Butrint – one of the most important archeological finds in Albania, a UNESCO World Heritage site. Butrint was an ancient city throughout Greek, Roman, bishopric and Byzantine periods. The city was finally abandoned during the Middle Ages perhaps due to the marsh surrounding and subsequent malaria epidemic. Despite being one of the greatest classical cities of the Mediterranean, Butrint remains largely unknown. The current archaeological site includes an impressive Greek amphitheatre, a Byzantine Basilica (the largest in the world after Hagia Sophia in Istanbul), a Roman temple with mosaic floor, a beautifully carved Lion’s gate as well numerous constructions built throughout the periods. Furthermore, what you see is just 15% of what lies beneath.

Gjirokastra (alb. Gjirokastër) – situated in southern Albania, Gjirokastra perches on the steep side of the Drino valley overlooking an historic landscape framed by snow-capped mountains.This ‘city of a thousand steps’ comprises hundreds of Ottoman-style tower houses with distinctive stone roofs, wooden balconies and whitewashed stone walls. Dominated by the sheer flanks of its vast castle, Gjirokastra is a magical city with a tumultuous past. From feudal stronghold to Ottoman jewel to Italian colony, the city has known many rulers and has inspired poets, authors and artists. Its old town is inscribed on the World Heritage List as “a rare example of a well-preserved Ottoman town, built by farmers of large estate.” Known by many as the City of Stone, Gjirokastra is a developing centre for cultural heritage tourism. A walk around the network of cobbled streets that climb steeply out of the bazaar will transport you back in time. A visit to the vast 13th-century castle brings the adventurous tales of medieval rulers and communist atrocities alive. There is much to see in Gjirokastra and the surrounding areas, and a stay in bed and breakfast accommodation in one of the converted Ottoman houses can make an excellent base for exploring the region. Gjirokastra is an ancient city with traces of human habitation dating back to the 1st century BC. It is located on the slopes of the Wide Mountain (Mali i Gjer), overlooking the Drinos river. The city was probably founded some time in the 12th century AD around a fortress on the hillside. Under the rule of the Byzantine Empire, it developed into a major commercial centre known as Argyropolis (Silver City). The city was part of the Byzantine Despotate of Epirus in the 14th century before passing to the Ottoman Empire in 1417. It was captured in 1811 by the Albanian-born Ali Pasha, who carved out his own semi-autonomous fiefdom in the southwestern Balkans. In the late 19th century, when the city was the capital of the sandjak of Ergiri in the Yanya vilayet, it became a centre of resistance to Turkish rule. The Assembly of Gjirokastra, a key event in the history of the Albanian liberation movement, was held there in 1880.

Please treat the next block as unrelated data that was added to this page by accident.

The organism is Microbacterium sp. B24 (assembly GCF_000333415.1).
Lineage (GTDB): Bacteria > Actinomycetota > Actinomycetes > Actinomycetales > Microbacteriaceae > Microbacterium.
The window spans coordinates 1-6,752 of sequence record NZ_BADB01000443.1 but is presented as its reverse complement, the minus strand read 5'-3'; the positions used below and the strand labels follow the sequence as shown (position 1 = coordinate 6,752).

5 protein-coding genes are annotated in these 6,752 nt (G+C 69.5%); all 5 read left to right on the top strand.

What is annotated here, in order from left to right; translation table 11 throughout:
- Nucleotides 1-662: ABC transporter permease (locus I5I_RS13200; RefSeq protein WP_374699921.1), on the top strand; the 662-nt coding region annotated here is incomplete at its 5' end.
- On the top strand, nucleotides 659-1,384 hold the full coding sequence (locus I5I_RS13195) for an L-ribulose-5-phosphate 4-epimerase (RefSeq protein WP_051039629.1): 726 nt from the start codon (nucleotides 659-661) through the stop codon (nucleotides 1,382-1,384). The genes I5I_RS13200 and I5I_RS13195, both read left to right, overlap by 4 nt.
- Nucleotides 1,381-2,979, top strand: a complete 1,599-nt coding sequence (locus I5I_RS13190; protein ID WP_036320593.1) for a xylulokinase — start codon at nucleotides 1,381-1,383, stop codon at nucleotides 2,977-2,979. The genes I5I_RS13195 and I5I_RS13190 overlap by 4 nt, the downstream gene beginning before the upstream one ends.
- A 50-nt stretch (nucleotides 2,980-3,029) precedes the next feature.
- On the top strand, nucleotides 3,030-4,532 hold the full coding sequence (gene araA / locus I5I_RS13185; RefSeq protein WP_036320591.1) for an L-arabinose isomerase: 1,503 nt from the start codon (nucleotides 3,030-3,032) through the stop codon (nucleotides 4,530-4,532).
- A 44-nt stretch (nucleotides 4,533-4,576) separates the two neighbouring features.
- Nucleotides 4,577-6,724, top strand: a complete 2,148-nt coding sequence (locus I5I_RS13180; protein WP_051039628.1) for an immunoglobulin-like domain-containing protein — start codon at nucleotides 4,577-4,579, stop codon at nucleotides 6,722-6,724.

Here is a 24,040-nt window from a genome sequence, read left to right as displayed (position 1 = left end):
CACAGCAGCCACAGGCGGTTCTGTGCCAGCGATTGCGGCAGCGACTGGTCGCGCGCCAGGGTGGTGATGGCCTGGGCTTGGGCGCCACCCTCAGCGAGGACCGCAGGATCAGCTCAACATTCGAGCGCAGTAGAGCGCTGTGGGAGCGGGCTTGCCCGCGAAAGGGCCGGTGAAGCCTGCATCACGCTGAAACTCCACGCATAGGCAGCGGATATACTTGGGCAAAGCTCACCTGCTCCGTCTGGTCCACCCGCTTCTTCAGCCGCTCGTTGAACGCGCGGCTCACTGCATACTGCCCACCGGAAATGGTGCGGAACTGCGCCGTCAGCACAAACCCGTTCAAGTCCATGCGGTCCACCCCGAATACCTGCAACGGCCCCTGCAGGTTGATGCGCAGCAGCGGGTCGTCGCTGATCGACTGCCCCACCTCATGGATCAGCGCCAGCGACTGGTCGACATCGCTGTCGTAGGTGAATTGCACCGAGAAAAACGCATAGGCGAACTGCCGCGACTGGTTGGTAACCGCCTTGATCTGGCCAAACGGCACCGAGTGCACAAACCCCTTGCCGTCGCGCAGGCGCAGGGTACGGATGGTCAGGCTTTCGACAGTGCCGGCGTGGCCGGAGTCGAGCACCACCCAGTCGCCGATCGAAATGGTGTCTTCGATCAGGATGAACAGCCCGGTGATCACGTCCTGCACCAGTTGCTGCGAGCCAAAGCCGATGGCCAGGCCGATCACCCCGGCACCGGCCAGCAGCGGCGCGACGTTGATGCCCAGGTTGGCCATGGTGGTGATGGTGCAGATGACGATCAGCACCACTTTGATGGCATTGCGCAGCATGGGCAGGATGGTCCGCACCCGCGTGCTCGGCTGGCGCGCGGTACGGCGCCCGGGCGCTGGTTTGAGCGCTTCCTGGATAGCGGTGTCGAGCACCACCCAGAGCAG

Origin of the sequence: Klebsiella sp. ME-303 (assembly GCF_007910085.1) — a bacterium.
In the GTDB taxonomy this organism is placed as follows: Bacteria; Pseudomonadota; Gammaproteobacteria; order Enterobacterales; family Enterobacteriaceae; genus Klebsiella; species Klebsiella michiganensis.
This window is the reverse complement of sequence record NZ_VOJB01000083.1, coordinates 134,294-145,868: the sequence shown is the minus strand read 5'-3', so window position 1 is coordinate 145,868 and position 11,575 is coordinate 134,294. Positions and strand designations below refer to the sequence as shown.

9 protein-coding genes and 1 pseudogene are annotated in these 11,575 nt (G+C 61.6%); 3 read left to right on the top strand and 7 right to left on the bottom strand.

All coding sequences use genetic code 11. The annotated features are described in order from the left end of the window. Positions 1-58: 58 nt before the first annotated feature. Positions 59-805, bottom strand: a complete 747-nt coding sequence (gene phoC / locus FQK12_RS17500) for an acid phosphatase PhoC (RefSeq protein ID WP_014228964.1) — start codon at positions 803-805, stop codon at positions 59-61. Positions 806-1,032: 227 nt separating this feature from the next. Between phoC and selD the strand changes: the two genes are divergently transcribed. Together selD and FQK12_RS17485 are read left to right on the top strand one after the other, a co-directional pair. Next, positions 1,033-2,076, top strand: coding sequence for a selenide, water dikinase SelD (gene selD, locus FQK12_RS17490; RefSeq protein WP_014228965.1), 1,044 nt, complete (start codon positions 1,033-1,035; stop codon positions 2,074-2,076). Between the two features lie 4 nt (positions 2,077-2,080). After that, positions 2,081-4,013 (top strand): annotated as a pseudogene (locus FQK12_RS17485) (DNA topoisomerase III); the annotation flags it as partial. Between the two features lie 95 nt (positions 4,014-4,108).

Përmet is a town in Albania, capital of Përmet District. The population is 7,717. It is flanked by the Vjosë river, which runs along the Trebeshinë-Dhëmbel-Nemërçkë mountain chain, between Trebeshinë and Dhëmbel mountains, and through the Këlcyra gorge. The greenest and the cleanest town in Albania, also known as the “city of roses.” The small town of Përmet is famous for its folk music and renown clarinetist Laver Bariu, literature personalities, and the good cooking, especially sweets, the so called ‘gliko’, or preserves. You will be served good wine and raki in Përmet and around. The thing to do in Përmet is to climb a big rock , it’s very near to the center of the town, it’s called the rock of town looking over the town and Vjosa river. Let’s say this is the point of observation of the town.There is a famous Spa very near to Përmet, in Bënja, you may take a taxi or even walk if you want. Ask around for directions, the location is south of Përmet. The hot spring is situated in a scenic route. They are found in the village of Benje. There are outdoor hot waters.